When we introduced the levy bands based on fundraising spend in September 2016 we agreed to make no changes to them for three years, until August 2019. These are challenging financial times for all organisations, so we want to keep the costs of regulation down, at the lowest amount we need to be effective.
Levy year 3 has so far brought in around £1.93m, just short of the £2.2m running costs set out in our Strategic Plan (the Cross Party Review recommended a budget of between £2.2 and £2.5 million). We’re very pleased that around 95% of the levy has been paid this year by charities within the levy, showing their commitment to good fundraising.
After careful thought, we’ve decided that for years 4 and 5 of the levy (covering September 2019 – August 2021) we’ll be making changes to make sure it’s up to date and accurate. This will also make it fairer for smaller fundraising charities.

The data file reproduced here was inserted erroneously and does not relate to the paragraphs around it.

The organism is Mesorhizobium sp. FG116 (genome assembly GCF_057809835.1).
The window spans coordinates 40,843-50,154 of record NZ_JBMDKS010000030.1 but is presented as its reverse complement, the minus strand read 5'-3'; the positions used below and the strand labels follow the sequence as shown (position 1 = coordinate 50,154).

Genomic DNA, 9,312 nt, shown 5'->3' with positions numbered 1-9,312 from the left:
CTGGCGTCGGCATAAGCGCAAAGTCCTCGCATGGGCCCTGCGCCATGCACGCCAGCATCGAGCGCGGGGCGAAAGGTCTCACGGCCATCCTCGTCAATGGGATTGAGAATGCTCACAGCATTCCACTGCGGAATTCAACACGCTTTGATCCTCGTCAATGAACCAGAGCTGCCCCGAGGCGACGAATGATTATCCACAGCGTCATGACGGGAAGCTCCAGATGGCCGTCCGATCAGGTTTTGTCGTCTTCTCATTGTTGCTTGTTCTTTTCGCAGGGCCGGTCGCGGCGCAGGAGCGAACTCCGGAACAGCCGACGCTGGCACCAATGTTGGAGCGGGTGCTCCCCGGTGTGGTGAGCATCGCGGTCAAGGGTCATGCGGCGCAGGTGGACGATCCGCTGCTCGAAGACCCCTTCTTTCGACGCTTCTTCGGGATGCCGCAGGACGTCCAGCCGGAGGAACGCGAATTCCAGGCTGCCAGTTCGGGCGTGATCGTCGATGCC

From September 2019 we will:
- Continue to base the levy on total fundraising spend
- Decide which levy band a charity falls into based on the information they provided in their most recently filed accounts (up until now we’ve used fundraising spend data from 2014 accounts)
- Introduce two extra bands at the lower end of the levy so that smaller charities move up the scale more gradually. Charities with a fundraising spend of £200,000 – £350,000 a year will be asked to pay £500, and charities with a spend of £500,000 – £750,000 will be asked to pay £1,000.
Larger higher education institutions and arm’s-length bodies will continue to pay a flat rate levy of £1,000. Registration for charities below the levy amount will remain at £50 per year. The costs of registration for non-charities will also stay the same.
See full article here.